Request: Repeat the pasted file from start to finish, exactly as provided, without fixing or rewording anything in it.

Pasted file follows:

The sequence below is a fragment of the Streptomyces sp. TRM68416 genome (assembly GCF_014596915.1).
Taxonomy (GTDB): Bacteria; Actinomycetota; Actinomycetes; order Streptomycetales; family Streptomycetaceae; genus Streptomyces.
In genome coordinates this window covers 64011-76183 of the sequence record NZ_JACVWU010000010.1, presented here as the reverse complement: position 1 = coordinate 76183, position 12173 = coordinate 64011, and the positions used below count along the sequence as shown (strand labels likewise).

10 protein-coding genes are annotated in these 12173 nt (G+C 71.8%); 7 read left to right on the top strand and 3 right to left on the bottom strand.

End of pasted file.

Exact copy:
The sequence below is a fragment of the Streptomyces sp. TRM68416 genome (assembly GCF_014596915.1).
Taxonomy (GTDB): Bacteria; Actinomycetota; Actinomycetes; order Streptomycetales; family Streptomycetaceae; genus Streptomyces.
In genome coordinates this window covers 64011-76183 of the sequence record NZ_JACVWU010000010.1, presented here as the reverse complement: position 1 = coordinate 76183, position 12173 = coordinate 64011, and the positions used below count along the sequence as shown (strand labels likewise).

10 protein-coding genes are annotated in these 12173 nt (G+C 71.8%); 7 read left to right on the top strand and 3 right to left on the bottom strand.